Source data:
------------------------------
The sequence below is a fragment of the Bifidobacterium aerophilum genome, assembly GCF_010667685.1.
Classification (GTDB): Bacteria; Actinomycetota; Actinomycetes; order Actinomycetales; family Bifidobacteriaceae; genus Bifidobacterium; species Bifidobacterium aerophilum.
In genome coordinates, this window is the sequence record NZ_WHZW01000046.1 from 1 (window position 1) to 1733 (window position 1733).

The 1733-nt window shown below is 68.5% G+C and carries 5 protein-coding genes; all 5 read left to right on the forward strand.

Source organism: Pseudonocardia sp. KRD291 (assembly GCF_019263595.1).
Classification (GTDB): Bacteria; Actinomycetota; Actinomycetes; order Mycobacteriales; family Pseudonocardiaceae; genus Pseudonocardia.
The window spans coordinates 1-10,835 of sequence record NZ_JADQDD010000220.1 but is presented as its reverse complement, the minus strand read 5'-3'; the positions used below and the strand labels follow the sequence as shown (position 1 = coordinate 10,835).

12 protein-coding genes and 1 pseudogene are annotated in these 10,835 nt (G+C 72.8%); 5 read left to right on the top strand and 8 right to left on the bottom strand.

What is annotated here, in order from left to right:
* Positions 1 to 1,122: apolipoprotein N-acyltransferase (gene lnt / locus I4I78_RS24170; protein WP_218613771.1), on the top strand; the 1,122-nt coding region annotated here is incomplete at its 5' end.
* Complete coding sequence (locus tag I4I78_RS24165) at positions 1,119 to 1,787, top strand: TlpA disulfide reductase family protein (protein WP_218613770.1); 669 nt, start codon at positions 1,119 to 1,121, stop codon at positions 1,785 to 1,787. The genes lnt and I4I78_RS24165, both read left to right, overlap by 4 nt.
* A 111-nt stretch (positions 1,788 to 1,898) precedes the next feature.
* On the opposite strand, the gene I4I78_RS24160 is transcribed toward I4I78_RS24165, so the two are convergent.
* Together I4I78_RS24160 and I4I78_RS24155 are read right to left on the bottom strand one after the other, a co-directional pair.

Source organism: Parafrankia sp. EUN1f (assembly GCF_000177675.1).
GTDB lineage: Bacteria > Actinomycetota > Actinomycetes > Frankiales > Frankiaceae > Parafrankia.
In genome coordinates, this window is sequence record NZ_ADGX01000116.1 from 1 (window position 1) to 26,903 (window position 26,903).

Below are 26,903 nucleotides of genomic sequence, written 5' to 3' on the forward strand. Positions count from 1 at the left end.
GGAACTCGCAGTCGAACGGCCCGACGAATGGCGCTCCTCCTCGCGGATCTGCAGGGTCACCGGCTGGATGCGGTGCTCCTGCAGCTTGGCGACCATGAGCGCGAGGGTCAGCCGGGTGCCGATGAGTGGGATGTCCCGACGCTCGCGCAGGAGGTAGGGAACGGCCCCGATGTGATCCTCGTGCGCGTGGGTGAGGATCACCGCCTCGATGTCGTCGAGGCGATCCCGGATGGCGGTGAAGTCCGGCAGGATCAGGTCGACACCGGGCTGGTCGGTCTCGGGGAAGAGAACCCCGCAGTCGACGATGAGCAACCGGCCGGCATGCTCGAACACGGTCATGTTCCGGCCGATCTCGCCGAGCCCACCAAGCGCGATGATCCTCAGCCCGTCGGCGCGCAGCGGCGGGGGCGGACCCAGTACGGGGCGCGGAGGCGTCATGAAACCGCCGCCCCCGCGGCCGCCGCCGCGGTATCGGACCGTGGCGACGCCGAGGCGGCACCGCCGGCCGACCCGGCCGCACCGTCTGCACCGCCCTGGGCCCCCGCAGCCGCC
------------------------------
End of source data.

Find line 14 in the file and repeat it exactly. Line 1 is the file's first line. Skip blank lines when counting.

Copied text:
* Together I4I78_RS24160 and I4I78_RS24155 are read right to left on the bottom strand one after the other, a co-directional pair.